Life has become – slowly – sustainable. I am having to look after myself a lot more from the wild crazy days of the creatures, with its poetry, and lostness, and sleepless nights, and howling and wondering what the fuck is going on.

But life seems to be teaching me that sometimes you have to let old dreams burn to create the future that is intended for you.

I am looking after the small things, as best I can. And allowing these little blocks to build a new road. Most importantly I am letting go the need to see where it leads. Why always need to know? I feel – at times – the deepest exhale from the bottom of my lungs – and it’s complexion is not one of a sigh, but one of a release.

Most of all, I have embraced the nature of process, and the realisation that the one only way to sustain an artistic life these days, is to allow yourself to sacrifice something of one’s recklessness and trade it in for a new found responsibility – to yourself and your life – and to the people around you.

For now, I find that these simple revelations – found in the small stuff of life – bring a renewed creativity in my songwriting. And in the letting go of that ancient hunger – for success or recognition – my availability for the important revelations of song – and of life – broadens and deepens in a way I never could have imagined.


Finally – here is a musical recommendations: Lars Mattiessen who I played with yesterday. An absolutely brilliant talent, and a gentleman to boot.

Comments [3]

  1. Yi ///

    I can really feel the sense of freedom and joy in your music that you speak of here. Not sure why but it is really satisfying to see someone find their way like you are doing… I read this with a smile in my heart. Good for you! Thanks for sharing. I look forward to every one of your posts, even though I’m on the other side of the world in bed nursing a cold at the moment. Hear me cheer your every insight and revelation! :)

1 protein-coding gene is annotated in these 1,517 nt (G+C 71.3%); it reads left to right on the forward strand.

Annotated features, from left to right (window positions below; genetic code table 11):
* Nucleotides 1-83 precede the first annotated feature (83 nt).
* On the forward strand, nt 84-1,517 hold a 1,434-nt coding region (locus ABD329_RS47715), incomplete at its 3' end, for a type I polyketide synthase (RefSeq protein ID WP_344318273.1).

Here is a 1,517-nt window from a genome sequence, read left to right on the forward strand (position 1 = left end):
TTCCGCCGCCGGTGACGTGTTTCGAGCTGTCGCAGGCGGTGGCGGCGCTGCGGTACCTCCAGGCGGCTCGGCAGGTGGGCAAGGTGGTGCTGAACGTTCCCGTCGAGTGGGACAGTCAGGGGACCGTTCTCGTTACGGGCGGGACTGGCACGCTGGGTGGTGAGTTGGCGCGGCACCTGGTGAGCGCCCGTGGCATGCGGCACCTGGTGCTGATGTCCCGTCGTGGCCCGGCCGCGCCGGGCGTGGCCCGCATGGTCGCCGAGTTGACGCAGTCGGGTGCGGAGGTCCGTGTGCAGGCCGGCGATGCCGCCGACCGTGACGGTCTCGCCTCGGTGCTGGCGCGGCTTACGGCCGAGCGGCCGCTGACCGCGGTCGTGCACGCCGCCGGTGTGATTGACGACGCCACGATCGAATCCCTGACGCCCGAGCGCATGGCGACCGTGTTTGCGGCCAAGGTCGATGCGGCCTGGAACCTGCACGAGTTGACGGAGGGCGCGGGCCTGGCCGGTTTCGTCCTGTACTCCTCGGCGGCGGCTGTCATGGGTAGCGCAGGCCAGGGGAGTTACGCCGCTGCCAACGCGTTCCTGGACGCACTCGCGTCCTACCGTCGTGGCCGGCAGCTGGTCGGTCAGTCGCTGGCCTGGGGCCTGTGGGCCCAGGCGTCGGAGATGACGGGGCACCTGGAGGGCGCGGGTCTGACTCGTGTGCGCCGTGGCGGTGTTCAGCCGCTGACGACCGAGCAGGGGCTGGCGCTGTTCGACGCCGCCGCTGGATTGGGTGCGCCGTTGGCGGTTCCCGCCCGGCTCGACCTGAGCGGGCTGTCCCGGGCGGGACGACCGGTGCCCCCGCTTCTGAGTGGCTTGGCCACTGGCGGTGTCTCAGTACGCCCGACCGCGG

2. Jim Kroft ///

    Yi! First of all get better soon! Where are your writing from? Yes, “finding one’s way” – well, it seems to be a life long process. For me I am finding it interesting to document the gradual unfolding of a life in the arts here. For now, as I mentioned, I am okay to allow it to lead where it wants to lead. And enjoying letting this need to know. It is possible to live too much of life within the aspiration, or the construction of a future. Too easy to forget the simple relevance of the day. That is where, I guess for me, art and spirit have converged. In that it become far more about the doing, the process, than the end in itself. Especially liberating has been the freedom to remove myself from a sense of expectation – or what I want the result of something to be. Why not allow life to surprise you? Why “need” something your create to “do” something. Of course one takes great joy when someone responds to a song or it effects them. So mainly -thank you for checking in and giving me your thoughts. Best wishes! Jim

  3. Yi ///

    Thanks Jim! I’m in the USA, Pacific Northwest hanging out with my parents while my husband and son are hiking the Canadian Rockies. I found it particularly enlightening what you said about finding a kind of freedom while at the same time taking responsibility. People so easily see those two as contradictory and probably wouldn’t believe otherwise unless & until they discover it for themselves.
    By “finding your way,” I don’t mean some fixed path of course, but rather traveling in a way you feel comfortable and happy with. That can mean so many different things depending on who you are and where you are at in life. In as far as living is an art, we are all artists. At the moment I can fully relate to letting things unfold as my second book is at a hovering stage right now waiting for input from outside. I have both the instinct to rush in to push it along as well as the inclination to wait and see what happens. External circumstances are helping me to do the latter for a bit longer.
    Wish you much luck and delight in your film projects. Cheers! Yi